Since Facebook whistleblower Frances Haugen disclosed internal research showing how the company’s products can pose risks to users, there’s been a renewed campaign in Congress to pass laws requiring that platforms open themselves up more to outside experts. If successful, the push could give researchers including at the Integrity Institute even more oversight tools.

In the meantime, the group is also offering up ideas on how Facebook and other social networks could bolster their defenses against platform manipulation.   

One proposal outlined in the report would be to repurpose a ranking algorithm first developed by Google’s founders known as PageRank that measures the quality of search results. Researchers at the Integrity Institute are currently updating the tool to use on social media; they argue it could significantly cut down on spammy or unoriginal content.

“PageRank is a good example of an alternative to engagement-based ranking that the platforms could use at any time,” Allen said.

Our top tabs

Facebook paid a GOP firm to smear rival TikTok

Facebook parent company Meta is paying Targeted Victory, one of the biggest Republican conservative consulting firms in the country, to carry out a nationwide campaign painting rival TikTok as a major threat, my colleagues Taylor Lorenz and Drew Harwell report.

"The campaign includes placing op-eds and letters to the editor in major regional news outlets, promoting dubious stories about alleged TikTok trends that actually originated on Facebook, and pushing to draw political reporters and local politicians into helping take down its biggest competitor," Taylor and Drew report.

Targeted Victory declined to respond to questions about the campaign, saying only that it has represented Meta for several years and is “proud of the work we have done.” Meta spokesperson Andy Stone defended the campaign by saying, “We believe all platforms, including TikTok, should face a level of scrutiny consistent with their growing success.”

Russia is threatening YouTube with fines for ‘information war’

Roskomnadzor, Russia’s official digital censor, accused YouTube of “participating in the information war against Russia” and threatened to fine the company for not removing certain videos from its service, my colleague Gerrit De Vynck reports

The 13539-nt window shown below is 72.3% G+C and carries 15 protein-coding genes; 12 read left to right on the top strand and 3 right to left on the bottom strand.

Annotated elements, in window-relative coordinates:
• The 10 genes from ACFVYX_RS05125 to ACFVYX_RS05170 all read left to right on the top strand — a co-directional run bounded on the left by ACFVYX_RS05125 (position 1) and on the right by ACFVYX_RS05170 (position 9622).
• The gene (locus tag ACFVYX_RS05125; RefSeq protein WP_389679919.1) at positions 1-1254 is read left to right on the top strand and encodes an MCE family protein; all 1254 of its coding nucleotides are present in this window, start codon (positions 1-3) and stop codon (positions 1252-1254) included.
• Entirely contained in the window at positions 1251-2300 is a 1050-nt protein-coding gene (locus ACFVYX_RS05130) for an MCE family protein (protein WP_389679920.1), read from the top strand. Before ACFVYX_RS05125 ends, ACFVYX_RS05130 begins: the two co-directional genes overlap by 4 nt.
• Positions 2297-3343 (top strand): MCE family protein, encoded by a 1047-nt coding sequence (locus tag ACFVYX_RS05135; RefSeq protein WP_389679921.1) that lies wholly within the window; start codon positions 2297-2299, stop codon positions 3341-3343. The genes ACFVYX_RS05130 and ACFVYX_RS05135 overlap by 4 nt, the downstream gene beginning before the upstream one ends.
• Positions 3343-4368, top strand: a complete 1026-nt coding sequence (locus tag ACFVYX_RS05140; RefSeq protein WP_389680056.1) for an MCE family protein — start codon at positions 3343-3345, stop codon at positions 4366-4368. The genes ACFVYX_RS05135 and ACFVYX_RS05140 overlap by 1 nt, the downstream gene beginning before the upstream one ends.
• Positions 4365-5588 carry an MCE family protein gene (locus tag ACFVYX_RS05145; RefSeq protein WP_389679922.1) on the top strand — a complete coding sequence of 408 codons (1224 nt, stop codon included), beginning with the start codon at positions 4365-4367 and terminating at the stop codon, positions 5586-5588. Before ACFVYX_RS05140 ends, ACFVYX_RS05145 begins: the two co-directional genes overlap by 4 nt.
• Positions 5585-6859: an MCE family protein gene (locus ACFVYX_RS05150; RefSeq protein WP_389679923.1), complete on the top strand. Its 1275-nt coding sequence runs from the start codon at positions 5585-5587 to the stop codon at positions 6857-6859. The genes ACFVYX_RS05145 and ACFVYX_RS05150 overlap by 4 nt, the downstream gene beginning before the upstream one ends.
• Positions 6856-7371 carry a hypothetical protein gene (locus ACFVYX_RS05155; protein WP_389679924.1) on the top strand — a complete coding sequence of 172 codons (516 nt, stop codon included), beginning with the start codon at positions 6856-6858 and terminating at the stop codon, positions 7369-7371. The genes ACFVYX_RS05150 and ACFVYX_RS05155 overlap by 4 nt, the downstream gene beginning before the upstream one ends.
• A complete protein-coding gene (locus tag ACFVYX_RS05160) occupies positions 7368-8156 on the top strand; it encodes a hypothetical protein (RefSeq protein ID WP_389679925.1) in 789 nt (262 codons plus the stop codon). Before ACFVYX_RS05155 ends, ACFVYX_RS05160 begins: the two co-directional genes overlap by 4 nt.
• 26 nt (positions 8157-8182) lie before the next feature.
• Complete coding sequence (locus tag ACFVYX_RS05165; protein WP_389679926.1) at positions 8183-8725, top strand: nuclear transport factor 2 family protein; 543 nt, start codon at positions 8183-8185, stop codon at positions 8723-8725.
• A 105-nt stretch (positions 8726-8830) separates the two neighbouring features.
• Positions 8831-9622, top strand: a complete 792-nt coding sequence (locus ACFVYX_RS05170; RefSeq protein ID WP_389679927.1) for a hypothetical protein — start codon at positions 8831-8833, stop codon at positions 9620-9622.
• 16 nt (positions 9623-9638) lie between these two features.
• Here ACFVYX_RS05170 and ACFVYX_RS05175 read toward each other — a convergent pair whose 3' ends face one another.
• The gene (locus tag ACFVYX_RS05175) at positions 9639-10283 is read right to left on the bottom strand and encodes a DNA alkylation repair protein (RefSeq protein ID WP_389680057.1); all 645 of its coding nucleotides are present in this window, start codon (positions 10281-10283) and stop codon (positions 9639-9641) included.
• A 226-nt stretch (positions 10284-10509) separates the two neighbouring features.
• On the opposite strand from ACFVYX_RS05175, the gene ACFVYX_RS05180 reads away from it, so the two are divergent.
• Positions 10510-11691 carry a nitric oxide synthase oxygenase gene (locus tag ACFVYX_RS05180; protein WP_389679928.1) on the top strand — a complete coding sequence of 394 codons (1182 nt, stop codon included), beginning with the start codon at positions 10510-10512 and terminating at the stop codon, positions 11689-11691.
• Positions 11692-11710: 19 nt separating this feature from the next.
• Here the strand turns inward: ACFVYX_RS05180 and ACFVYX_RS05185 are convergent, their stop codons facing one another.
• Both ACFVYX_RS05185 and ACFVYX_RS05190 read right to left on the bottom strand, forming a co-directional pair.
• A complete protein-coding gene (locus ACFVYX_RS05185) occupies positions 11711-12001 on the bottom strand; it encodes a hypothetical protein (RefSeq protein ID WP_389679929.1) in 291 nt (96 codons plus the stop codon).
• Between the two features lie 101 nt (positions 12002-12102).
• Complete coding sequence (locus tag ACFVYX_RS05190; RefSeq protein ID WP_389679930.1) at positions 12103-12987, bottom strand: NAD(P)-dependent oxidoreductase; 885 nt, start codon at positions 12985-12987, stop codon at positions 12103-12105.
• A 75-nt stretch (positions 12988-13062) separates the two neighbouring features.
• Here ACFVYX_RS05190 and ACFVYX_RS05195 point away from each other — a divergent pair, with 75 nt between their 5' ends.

“YouTube is hugely popular in Russia and has been a key way for millions of Russians to consume news and entertainment videos for years. It has more users in the country than any other social network, including Russia’s homegrown Facebook competitor, VK. Since Russia’s Feb. 24 invasion, the country has blocked other U.S.-owned social media networks such as Facebook, Instagram and Twitter, leaving YouTube as one of the few ways for Russians to see content from outside the country without having to download special software to trick their Internet providers into believing they are not inside Russia,” Gerrit writes.

A Google spokesperson did not return a request for comment.

How Ukraine's digital minister is urging tech companies to step up behind closed doors

Mykhailo Fedorov, Ukraine's minister of digital transformation, has “emerged as one of Ukraine’s most visible leaders” as Russia wages war on his country, my colleague Cat Zakrzewski reports.

According to the report, Fedorov is “using the Internet to align major tech companies and marshal the country’s resources in a digital front, for a conflict he has begun to call 'World Cyber War One.' He gained global notoriety for using his Twitter as a cannon to pressure Apple, Facebook and more of the world’s largest companies to build a ‘digital blockade’ against Russia.”

While Fedorov has publicly pressured tech companies to come to Ukraine's aid on social media, he's also wages a behind-the-scenes offensive to get them to step up their contributions. 

“His ministry has embarked on an extensive outreach campaign, sending more than 4,000 requests to companies, governments and other organizations, each one personally signed by Federov. His office is in touch with thousands of CEOs of smaller businesses,” Cat writes.

Inside the industry

State attorneys general ask Snap and TikTok to give parents more control over apps. (New York TImes)

Activision Blizzard officially settles federal sexual harassment suit for $18 million (Shannon Liao)

Pentagon delays cloud computing contract to December -official (Reuters)

Facebook advertisers can pursue class action over ad rates (Reuters)


  • Former Joint Chiefs of Staff chairman Gen. Joseph F. Dunford Jr. and former acting director of the CIA Michael Morell have joined the national security advisory board for the American Edge Project, a coalition of backed by two dozen organizations including Facebook parent Meta.